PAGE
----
Unconscious bias hinders achieving faculty diversity

Jo Handelsman

Scientists, as a group, believe they make hiring decisions on merit, free from cultural biases. After all, they are, by definition, objective observers. Right?

Think again.

"Just ask them. They'll tell you, 'Oh no, we hire based on the quality of the applicant and nothing else,'" said Jo Handelsman, PhD, a microbiologist at the University of Wisconsin-Madison who as co-director of the Women in Science and Engineering Leadership Institute, has made it her business to research why so few women have cracked the glass ceilings of elite institutions.

Her conclusions?

"We owe Larry Summers a debt," said Handelsman, referring to the president of Harvard who resigned last week following several controversies including comments he made that "innate ability" may explain why few women reach top science posts.

"Summers outed this issue," Handelsman said in her Feb. 23 lecture at Fairchild Auditorium, which is part of a broad effort by the medical school to achieve greater diversity. "He brought it to a new level."

And that's the first step toward rectifying what an overwhelming body of scientific evidence has shown—that an unconscious cultural bias against women in the sciences, particularly at the higher levels of elite institutions such as Stanford, is driving many of the best scientists into other fields.

Medical schools face additional hurdles in battling these biases due to the added challenges of balancing not only educational and research responsibilities, but clinical duties as well, Handelsman noted.

"Schools of medicine are found to be the worst environment for women of any academic institutions," Handelsman said.

Following the presentation, Hannah Valantine, MD, senior associate dean for diversity and leadership, sought out Handelsman for tips on addressing these issues. Valantine agreed that medical schools face added challenges to achieving diversity. "The environment under which we work is that much more complex," Valantine said. "It challenges the life-work balance."

The fact that women aren't advancing into the top science posts is no secret. Even as the number of women earning PhDs in science has substantially increased since the women's movement of the 1970s—women now account for 25 to 50 percent of doctorates—the science and engineering faculties of elite research institutions remain overwhelmingly male.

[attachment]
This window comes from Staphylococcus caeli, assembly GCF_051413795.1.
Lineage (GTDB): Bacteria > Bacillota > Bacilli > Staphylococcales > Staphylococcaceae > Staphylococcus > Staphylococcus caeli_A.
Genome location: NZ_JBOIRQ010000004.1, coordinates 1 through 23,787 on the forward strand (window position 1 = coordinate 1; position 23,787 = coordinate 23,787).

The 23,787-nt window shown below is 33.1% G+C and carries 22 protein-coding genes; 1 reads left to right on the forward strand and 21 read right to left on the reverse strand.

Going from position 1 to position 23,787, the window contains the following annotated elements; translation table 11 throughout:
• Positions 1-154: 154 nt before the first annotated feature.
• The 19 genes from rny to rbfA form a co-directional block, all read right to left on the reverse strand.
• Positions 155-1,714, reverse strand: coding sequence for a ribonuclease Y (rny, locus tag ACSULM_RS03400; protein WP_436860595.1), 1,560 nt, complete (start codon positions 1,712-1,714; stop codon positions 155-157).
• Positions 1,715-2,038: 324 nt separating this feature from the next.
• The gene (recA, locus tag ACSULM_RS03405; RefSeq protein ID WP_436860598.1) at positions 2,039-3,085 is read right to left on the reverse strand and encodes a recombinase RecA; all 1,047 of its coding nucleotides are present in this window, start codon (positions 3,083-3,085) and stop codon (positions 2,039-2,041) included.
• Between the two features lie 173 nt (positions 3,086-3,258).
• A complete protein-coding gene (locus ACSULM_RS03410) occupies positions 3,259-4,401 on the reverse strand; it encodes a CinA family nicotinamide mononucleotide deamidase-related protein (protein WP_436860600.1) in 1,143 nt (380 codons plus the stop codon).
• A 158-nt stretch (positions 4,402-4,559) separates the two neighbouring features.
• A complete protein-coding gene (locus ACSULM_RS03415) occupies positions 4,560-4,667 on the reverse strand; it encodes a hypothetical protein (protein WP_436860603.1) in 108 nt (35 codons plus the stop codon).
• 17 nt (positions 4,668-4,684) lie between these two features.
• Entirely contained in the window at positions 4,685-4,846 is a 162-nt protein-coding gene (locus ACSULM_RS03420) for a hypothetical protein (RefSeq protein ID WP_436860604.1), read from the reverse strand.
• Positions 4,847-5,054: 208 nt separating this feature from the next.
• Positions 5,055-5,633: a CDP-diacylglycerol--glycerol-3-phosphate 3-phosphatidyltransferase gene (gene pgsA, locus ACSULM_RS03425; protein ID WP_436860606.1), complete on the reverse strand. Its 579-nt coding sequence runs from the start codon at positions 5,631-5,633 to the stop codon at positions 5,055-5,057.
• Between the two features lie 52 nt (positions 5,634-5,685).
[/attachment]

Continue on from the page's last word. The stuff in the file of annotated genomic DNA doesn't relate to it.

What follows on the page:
Handelsman quotes from a litany of scientific studies to reach her mostly scientific audiences: Women need substantially more publication papers to achieve the same ratings as a man, according to a Swedish post- doctorate fellowship study; 19 different studies show that a candidate has a better chance of being hired when she submits an application with a male name; job performance reviews are rated lower if they're about a woman. And on and on.

"It's a cultural tendency that we all have," she said. "And women and men both have exactly the same unconscious bias. It can be quite depressing, but the good news is we all need to work together."

Institutional changes, such as making tenure tracks more flexible and building lactation rooms on campuses, are the first step toward attracting more women, Handelsman said. Institutions need to be transformed to accommodate the biological and social realities of women's lives.

But the first step toward change requires reaching an understanding of these unconscious biases and building open dialogue about these issues into the faculty hiring process. "We can get institutions talking about it," Handelsman said. "We can bring it up within search committees. We can spend time reviewing candidates. We can include strong women and minorities on evaluation committees."

Funded by the National Science Foundation, Handelsman's institute at the University of Wisconsin studies the barriers to advancement of women in science and engineering, and develops interventions. The institute provides information on training programs to help educational institutions reach these goals.